It's almost a year since I wrote my last blog about Manchester's tech scene and since then we've seen number of external factors, including a change in Government, impact the industry. Shake-ups within the publicly funded initiative Tech North, and reservations around Osborne's powerhouse have caused some ambiguity in the sector.
However, this has not limited the growth nor dampened the buzz around the tech scene in the North. More great businesses are being created and others from outside the region are opening offices here, students in our universities are showing more interest in digital, and there's still a Government spotlight shining on the North, recognising the significant contribution it makes to the UK's tech industry. The past 18 months have seen a real step-change in how the digital industry in the North is viewed.
The ONS's latest Annual Business Survey revealed that Manchester had the highest digital turnover in the North at £2.2bn, with over 50,000 digital jobs currently filled here. And these jobs aren't simply within hi-tech businesses or start ups - digital roles are now needed in all kinds of business across the UK.
In addition, New Economy - the policy, strategy and research body for Greater Manchester - predicts 22,000 additional tech roles will have been created in the region by 2035. I imagine that'll be closer to 30,000, judging by the results of our annual skills audit, which revealed that 800 jobs were created in the past year, by just over 100 businesses in the region.
So the jobs are there; businesses are desperate to attract more talent. But we're already suffering a severe skills shortage in the region, which has seen wages inflate, people take lucrative contracts rather than permanent work, and some businesses in the region being forced to outsource work, sometimes overseas.
So what happens if we continue to overheat? Are we subject to becoming victims of the London ripple effect, losing business to places that have more resource, and are cheaper and more competitive in terms of property? Or are these just growing pains of a city destined to be a significant European tech destination. I'd go with the latter - but only if we work for it.
Ensuring we have a smooth pipeline of talent is essential, but currently the government does not understand how to incorporate digital and technology teaching into the curriculum - at least not in a way that engages students. The computer science GCSE is a good example of this. In fact, the most of the exciting and engaging digital education takes place outside of the formal curriculum and is volunteer run.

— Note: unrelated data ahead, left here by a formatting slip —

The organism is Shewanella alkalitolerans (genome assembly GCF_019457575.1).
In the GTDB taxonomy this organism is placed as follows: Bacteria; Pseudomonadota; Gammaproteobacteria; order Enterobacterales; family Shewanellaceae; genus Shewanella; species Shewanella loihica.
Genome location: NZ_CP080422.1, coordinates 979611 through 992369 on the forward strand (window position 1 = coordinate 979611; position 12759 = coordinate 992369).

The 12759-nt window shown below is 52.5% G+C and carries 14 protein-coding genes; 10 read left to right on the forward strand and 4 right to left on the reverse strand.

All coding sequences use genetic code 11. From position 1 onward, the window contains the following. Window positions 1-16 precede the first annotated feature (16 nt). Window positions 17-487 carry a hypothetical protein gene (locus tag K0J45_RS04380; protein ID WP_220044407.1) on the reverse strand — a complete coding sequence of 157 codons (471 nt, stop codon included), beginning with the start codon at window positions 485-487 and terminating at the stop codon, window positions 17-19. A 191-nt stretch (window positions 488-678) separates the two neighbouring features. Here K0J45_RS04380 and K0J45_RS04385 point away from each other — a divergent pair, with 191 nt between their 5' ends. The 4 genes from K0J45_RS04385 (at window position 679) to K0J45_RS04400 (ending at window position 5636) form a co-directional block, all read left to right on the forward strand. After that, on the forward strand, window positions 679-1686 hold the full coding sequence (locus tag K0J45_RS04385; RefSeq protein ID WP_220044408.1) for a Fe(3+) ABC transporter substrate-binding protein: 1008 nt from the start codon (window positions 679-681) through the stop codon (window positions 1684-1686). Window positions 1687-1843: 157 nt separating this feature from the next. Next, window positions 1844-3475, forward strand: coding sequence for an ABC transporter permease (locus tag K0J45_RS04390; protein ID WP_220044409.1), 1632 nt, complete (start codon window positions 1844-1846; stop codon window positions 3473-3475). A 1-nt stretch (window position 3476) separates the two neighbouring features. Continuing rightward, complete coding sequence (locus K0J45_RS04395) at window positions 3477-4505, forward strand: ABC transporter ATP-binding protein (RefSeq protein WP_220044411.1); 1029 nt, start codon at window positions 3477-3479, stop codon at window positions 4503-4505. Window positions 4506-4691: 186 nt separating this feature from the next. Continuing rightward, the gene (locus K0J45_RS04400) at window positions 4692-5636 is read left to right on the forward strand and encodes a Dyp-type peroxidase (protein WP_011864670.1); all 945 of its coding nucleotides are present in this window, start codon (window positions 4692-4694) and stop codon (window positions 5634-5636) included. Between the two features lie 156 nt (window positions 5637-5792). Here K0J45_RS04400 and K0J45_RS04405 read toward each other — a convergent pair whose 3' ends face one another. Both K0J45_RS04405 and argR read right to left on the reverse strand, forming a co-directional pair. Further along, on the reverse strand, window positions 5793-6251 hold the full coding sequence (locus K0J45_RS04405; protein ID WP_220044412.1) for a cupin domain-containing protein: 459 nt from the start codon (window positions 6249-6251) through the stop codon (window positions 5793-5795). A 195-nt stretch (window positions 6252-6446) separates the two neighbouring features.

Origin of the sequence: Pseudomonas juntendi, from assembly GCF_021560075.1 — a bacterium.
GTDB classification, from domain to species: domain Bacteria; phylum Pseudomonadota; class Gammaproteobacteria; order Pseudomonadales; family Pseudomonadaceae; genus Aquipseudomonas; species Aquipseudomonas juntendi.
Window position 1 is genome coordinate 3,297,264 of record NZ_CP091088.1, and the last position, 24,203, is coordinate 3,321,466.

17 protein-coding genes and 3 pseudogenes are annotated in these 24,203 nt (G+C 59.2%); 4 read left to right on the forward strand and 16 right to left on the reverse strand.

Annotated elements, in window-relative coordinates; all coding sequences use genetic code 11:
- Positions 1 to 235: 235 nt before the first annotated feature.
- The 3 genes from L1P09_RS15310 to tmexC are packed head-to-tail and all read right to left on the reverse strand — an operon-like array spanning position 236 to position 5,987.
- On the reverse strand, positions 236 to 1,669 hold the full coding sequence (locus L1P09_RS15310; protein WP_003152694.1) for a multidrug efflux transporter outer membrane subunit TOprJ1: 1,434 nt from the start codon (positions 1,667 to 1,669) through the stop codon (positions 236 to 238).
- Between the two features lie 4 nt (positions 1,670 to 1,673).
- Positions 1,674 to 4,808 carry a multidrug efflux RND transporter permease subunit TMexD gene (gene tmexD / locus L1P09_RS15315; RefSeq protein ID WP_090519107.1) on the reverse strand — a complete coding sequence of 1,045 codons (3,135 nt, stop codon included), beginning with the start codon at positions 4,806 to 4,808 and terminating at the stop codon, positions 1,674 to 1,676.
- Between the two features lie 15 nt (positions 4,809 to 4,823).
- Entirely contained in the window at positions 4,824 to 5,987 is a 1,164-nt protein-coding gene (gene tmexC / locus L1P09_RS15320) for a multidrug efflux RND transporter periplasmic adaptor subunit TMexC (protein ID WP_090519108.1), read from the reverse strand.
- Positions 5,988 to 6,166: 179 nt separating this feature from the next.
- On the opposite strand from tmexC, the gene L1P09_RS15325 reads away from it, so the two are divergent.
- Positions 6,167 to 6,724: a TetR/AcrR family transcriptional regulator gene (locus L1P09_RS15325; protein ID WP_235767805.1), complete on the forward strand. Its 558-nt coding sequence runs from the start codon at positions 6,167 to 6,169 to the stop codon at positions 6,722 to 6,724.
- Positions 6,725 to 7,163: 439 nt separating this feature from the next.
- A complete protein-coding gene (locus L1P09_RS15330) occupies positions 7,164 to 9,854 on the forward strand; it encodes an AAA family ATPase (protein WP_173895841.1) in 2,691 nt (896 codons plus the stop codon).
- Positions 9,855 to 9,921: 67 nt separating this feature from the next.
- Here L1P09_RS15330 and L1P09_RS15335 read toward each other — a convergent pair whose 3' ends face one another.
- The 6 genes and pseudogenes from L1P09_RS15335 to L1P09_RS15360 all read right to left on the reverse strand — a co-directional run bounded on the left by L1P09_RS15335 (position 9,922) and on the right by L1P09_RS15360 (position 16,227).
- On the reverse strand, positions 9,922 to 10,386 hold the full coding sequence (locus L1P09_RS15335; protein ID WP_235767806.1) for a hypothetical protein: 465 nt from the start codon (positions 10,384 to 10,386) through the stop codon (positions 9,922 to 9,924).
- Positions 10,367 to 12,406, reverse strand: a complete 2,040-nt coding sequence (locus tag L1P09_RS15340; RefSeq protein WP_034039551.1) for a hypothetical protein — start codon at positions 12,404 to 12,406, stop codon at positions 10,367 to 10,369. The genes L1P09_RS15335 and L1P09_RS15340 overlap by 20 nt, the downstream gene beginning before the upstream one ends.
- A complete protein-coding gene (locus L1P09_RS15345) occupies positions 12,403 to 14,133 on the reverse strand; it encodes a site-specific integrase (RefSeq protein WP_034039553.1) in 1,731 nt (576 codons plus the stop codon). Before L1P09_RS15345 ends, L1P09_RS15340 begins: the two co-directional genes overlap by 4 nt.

The best way to make sure that we develop a workforce with the skills we need is to ensure industry takes the lead and gets involved. Businesses should be creating placements and internships in any case, but a surprising number don't. They also need to invest time and effort into training up graduates and apprentices. I completely appreciate that businesses, especially smaller ones, struggle to find the resource to train these candidates up, but there really isn't an alternative.
The quality of talent going into apprenticeships is also an issue we we need to overcome, as well as the way some of them are run. Unfortunately, there is still a proliferation of poor training companies, and apprenticeships being created for the wrong reasons - I've seen at least three examples of funding being misused in the last couple of years. Apprenticeships being used for financial reward is both extremely unfair and unproductive.
Add to that the amount of red tape around apprenticeships and it is easy to see why many employers do not consider them to be an attractive option. The apprenticeship levy has caused controversy but regardless it will swing into action in April 2017, and will raise £3bn towards apprenticeships in the first three years. However, irrespective of the government investment and the mechanism they use, unless they fix the fundamentals further back in the education pipeline and improve training provision, apprenticeships will not become a mainstream solution for our industry.
Nurturing good talent and keeping it here in the North, rather than losing it to the South, should now be one of our key priorities. In good news, recently published research from LinkedIn shows that this trend is beginning to reverse and we are seeing quite a few Londoners relocate to the North, something I am keen to encourage.
Emerging talent will provide the backbone for the growth of Manchester's (and the wider North's) digital sector. Now businesses must pull together to invest the resource needed to make sure we have to bodies to fill those 30,000 jobs. Whether the powerhouse turns out to be empty rhetoric or not, the only way to encourage any real change in our industry is for businesses to work together and create our own workforce.